And these new, more moderate delegates – this is a relative term, says Kroes, for Utah Republicans are still more conservative than most GOP voters across the nation – will have ramifications across the political spectrum and in Republican races in Saturday’s state GOP convention.
To see the Republican and Democratic state delegates preferences on their party candidates, read a previous UtahPolicy story here.
In almost every Utah election cycle, especially on state issues, GOP rank-and-file say public education is one of their top five concerns, if not their top issue.
In 2010, however, the Tea-Party-like GOP delegates didn’t list education among their top 10 issues of the day.
This year, however, the GOP delegates say education is their No. 6 priority – still well below the general Republican base, who put it at No. 4, found Jones -- but a better match-up than two years ago.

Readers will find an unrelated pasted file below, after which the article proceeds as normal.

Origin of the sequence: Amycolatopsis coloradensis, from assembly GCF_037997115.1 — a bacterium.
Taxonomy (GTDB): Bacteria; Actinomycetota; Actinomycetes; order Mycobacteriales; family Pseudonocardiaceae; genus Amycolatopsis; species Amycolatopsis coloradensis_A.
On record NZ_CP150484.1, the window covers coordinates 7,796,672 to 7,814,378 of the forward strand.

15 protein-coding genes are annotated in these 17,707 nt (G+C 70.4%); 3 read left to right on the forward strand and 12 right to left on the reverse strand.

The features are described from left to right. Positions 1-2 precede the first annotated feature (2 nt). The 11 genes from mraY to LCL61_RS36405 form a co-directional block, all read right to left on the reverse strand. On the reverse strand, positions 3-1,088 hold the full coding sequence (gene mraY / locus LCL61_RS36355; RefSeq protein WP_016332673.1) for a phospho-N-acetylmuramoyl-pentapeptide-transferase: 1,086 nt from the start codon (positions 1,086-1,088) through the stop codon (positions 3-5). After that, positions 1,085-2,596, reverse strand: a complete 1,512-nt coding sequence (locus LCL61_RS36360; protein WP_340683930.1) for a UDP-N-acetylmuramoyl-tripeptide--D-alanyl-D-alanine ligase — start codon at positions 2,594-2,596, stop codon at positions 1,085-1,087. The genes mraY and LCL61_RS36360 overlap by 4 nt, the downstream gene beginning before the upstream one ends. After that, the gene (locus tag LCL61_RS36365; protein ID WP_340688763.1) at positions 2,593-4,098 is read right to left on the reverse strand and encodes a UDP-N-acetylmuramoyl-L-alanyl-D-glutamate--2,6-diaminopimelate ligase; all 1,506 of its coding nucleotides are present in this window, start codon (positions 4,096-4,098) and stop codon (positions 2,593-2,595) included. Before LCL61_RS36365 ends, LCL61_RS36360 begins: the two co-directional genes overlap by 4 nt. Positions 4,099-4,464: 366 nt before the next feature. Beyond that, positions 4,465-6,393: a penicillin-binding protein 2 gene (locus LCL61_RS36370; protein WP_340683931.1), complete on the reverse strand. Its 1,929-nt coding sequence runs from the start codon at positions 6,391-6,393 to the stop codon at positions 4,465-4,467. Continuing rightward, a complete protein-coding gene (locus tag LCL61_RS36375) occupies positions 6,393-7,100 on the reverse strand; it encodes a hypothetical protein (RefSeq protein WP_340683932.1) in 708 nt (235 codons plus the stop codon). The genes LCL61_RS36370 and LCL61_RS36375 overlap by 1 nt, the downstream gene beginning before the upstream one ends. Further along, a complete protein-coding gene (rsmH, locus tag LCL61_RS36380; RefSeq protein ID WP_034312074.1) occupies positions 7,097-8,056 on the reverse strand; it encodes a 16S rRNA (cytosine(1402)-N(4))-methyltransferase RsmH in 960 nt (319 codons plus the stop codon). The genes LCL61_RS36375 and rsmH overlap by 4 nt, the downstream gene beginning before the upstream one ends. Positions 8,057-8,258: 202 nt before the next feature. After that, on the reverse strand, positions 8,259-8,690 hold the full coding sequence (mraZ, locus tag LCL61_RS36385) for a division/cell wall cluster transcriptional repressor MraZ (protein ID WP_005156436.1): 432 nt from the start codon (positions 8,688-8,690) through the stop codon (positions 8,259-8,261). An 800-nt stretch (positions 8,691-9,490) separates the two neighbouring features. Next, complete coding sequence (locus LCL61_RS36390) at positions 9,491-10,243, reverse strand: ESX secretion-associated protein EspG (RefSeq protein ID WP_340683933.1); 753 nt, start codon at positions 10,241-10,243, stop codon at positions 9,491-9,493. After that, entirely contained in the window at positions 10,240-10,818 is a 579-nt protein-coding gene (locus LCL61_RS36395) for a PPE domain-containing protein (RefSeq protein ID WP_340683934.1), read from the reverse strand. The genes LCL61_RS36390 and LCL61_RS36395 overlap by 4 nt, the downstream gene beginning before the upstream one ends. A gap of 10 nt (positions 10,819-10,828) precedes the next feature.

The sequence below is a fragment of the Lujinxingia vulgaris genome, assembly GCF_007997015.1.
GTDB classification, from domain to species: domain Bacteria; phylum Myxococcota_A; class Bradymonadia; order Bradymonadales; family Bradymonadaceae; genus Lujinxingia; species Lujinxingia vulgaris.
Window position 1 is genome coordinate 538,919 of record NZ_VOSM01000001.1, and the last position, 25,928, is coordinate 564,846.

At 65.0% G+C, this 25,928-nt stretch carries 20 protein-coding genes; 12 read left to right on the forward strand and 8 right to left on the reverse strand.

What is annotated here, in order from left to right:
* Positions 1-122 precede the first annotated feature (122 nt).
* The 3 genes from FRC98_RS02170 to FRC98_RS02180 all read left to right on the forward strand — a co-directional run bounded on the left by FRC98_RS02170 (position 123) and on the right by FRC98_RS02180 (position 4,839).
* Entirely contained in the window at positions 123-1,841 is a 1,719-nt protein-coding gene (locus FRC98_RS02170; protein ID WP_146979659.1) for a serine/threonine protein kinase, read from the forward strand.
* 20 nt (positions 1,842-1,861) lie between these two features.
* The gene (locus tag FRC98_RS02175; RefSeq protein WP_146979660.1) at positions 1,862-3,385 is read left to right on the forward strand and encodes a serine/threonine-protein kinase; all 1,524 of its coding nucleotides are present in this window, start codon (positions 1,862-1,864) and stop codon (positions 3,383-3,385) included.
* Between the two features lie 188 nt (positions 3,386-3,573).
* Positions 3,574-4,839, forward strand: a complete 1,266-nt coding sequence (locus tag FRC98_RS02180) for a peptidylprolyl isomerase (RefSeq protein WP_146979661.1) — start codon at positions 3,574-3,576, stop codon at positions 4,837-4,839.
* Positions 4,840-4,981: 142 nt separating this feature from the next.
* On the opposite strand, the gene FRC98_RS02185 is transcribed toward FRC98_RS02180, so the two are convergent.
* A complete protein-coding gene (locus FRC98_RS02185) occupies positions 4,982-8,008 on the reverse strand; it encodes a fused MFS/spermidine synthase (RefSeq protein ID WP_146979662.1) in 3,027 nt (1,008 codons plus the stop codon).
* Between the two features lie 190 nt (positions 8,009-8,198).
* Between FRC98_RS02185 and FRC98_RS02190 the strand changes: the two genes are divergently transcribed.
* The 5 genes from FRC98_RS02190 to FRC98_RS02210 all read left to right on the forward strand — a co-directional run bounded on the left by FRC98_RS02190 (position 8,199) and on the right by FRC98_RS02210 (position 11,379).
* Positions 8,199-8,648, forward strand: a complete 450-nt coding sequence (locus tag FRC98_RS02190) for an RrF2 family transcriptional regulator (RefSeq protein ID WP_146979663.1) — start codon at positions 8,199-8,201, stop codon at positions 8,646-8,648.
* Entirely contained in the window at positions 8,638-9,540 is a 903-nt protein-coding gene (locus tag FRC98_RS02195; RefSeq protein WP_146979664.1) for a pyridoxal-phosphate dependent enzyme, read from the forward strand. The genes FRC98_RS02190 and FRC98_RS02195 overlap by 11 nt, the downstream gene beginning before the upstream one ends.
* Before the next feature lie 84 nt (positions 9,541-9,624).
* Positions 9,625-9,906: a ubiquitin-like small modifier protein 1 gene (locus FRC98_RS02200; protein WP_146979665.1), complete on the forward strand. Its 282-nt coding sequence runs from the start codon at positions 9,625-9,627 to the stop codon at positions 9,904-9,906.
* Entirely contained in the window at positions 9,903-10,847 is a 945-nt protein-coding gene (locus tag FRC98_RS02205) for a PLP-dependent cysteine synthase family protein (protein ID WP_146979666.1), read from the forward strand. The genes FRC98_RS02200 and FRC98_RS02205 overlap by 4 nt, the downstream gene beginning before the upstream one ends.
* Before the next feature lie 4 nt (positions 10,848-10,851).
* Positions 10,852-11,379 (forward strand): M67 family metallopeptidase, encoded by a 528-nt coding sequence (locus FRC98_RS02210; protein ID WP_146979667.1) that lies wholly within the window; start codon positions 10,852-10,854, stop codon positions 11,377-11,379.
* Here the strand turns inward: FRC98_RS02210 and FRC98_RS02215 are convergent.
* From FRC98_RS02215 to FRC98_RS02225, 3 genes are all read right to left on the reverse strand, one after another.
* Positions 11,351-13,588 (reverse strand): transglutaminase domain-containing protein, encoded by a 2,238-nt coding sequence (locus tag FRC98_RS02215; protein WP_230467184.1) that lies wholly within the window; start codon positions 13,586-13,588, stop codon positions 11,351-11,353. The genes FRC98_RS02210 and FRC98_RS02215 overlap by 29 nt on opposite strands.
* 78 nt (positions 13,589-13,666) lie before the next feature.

This year, the top priority for GOP voters is creating a business friendly economy. That is second among Republican delegates, who put states’ rights first.
States’ rights – which has been a big issue in the GOP-dominated state Legislature the past several years – isn’t even in the top five among GOP voters.
But, says Kroes, that is not too surprising, as delegates are often more in tune with internal GOP politics than are Republican voters in general.
The new foundation study also finds that Utah Tea Partiers are on the way out within the Utah Republican Party.
Said Kroes: “Support for the Tea Party has dramatically fallen. It was at 46 percent among Republican voters in 2010, now it is just 27 percent.”